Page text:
Eating foods high in Omega 3s like salmon, mackerel, and sardines found to prevents Alzheimer’s disease by boosting blood flow

Friday, June 02, 2017 by

A new study published in the Journal of Alzheimer’s Disease showed that eating foods high in omega-3 fatty acids — such as salmon, sardines and mackerel — may help keep Alzheimer’s disease at bay by promoting blood flow in brain regions that regulate memory and learning. As part of the study, a team of researchers examined brain scans from 166 people from a psychiatric referral clinic. The participants were divided into two groups based on their omega-3 intake. The scans were designed to assess brain activity by measuring blood flow. The research team scanned up to 128 brain regions while the participants underwent various computer tasks that assessed their mental skills. The experts also examined the participants’ omega-3 blood levels, and used standard tests to evaluate groups’ mental and emotional health.

The study revealed that participants with high omega-3 intake had more blood flowing into brain regions responsible for memory and learning. The research team also found that the same participants fared better at acquiring and understanding information. Participants who had high omega-3 consumption also exhibited better overall mental and emotional health, the health experts added.

“Although we have considerable evidence omega-3 levels are associated with better cardiovascular health, the role of the “fish oil” fatty acids in mental health and brain physiology is just beginning to be explored. This study opens the door to the possibility that relatively simple dietary changes could favorably impact cognitive function,” study co-author Professor William Harris said in ScienceDaily.com.

Despite the seemingly positive results, outside experts have warned that the study failed to evaluate how omega-3 fatty acids specifically fend off neurological conditions like dementia.

“Omega-3 fatty acids play an important role in maintaining a healthy brain. This study points to a link between higher levels of omega-3 and certain indicators of brain health, but did not look at any potential long-term benefits against conditions like dementia. While some previous studies have drawn a link between diets high in omega-3 and a lower risk of dementia, it is unclear how much this effect might be down to other aspects of a healthy diet…While research continues to unpick factors that can affect dementia risk, the best current evidence suggests that adopting a healthy diet while not smoking, staying mentally and physically active, only drinking in moderation and keeping blood pressure and cholesterol in check, can all play a role in maintain a health brain as we age,” Dr Rosa Sancho, Head of Research at Alzheimer’s Research UK, said in DailyMail.co.uk.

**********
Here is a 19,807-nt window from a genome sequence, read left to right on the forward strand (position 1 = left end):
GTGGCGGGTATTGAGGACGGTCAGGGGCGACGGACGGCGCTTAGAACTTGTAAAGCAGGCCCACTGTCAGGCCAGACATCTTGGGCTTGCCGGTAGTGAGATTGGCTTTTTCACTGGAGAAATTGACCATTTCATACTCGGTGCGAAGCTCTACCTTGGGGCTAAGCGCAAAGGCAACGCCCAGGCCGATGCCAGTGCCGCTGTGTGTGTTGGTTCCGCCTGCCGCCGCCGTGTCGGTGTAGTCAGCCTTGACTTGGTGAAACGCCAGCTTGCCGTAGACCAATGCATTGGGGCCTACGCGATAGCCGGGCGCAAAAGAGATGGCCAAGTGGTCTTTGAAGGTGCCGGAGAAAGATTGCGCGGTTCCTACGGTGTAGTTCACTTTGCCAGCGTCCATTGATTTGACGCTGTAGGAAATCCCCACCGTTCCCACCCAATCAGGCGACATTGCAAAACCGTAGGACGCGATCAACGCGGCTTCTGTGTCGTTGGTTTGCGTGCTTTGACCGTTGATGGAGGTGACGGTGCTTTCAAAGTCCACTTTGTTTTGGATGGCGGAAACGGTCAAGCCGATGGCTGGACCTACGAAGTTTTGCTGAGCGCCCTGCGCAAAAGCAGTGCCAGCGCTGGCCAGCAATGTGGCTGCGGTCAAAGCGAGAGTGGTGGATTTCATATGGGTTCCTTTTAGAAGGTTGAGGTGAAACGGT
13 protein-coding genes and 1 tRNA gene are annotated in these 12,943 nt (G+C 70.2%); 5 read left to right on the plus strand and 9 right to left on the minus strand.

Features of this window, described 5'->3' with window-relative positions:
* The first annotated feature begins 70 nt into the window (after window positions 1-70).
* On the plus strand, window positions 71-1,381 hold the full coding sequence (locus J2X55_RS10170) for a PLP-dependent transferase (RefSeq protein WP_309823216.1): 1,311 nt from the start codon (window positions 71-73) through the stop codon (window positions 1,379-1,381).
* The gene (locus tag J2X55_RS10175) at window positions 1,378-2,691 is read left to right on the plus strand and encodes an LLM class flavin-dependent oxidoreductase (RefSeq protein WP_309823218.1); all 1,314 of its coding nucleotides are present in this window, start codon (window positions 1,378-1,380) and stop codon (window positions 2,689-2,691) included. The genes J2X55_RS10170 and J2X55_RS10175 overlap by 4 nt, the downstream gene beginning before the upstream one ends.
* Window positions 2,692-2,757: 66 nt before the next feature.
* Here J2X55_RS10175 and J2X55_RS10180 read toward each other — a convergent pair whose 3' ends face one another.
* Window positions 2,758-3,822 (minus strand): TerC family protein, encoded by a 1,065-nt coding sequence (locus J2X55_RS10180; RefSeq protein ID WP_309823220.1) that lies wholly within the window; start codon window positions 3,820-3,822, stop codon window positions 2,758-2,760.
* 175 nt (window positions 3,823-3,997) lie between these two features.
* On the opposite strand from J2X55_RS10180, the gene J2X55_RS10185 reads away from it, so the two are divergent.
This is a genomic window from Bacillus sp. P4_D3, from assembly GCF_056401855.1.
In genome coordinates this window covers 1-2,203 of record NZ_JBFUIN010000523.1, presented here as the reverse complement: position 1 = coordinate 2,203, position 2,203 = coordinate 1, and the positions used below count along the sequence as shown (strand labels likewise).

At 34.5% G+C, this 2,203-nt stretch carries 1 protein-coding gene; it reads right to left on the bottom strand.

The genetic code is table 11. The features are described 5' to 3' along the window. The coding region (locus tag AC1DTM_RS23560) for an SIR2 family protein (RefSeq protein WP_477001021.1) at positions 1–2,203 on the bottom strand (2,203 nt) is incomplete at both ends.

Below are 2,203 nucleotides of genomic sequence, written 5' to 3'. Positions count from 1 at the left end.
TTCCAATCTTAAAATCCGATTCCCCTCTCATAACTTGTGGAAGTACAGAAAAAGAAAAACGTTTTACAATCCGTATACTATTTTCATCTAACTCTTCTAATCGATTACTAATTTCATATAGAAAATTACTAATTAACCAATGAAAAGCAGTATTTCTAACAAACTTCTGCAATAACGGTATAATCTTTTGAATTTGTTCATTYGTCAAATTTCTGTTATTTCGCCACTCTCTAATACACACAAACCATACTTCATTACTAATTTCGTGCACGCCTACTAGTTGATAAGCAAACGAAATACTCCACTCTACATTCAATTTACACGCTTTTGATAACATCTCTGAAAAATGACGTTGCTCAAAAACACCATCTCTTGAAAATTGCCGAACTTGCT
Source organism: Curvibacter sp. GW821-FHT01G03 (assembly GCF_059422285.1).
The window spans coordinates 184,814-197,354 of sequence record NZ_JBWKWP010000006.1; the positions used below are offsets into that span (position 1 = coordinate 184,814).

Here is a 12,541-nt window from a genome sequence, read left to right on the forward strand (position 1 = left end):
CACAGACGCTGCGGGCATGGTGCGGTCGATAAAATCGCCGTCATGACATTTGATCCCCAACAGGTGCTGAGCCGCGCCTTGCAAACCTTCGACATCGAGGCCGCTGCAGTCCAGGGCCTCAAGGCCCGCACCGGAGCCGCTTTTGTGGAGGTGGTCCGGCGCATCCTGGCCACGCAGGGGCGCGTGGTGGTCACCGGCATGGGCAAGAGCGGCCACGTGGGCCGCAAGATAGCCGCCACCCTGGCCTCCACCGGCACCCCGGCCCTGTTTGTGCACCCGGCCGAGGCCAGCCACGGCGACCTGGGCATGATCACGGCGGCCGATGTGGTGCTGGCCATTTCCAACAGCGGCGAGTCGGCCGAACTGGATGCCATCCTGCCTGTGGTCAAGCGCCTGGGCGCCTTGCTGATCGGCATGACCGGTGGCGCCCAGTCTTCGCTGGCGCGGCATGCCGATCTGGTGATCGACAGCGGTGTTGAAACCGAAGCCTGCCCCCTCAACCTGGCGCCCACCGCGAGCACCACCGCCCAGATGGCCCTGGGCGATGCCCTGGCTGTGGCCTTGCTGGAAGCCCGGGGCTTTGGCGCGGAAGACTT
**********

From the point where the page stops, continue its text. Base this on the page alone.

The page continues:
Studies tout omega-3’s potential in Alzheimer’s disease prevention

The recent findings support previous studies demonstrating the beneficial effects of omega-3 intake. A 2013 study published in the same journal revealed that a combination of vitamin D and omega-3 fatty acids helped boost the immune system’s ability to eliminate amyloid plaque deposits in the brain. To carry out the study, the research team examined blood samples from both Alzheimer’s disease patients and otherwise healthy controls.

The study revealed that both compounds helped enhance the ability of Alzheimer’s disease patients’ macrophages to eliminate amyloid plaque deposits. The research team also found that both compounds prevented cell death, which triggers the build up of amyloid plaque in the brain.

Another study published in The FASEB Journal showed that omega-3 and antioxidant supplementation increased the phagocytic activity in patients with mild and pre-mild cognitive impairment. According to the researchers, the intervention resulted in a significant increase in macrophages in 80 percent of the said patients. However, the intervention did not appear to produce significant results in patients that were already diagnosed with Alzheimer’s disease, the research team noted.

Sources include: 

DailyMail.co.uk

ScienceDaily.com

Newsroom.UCLA.edu

FASEB.org



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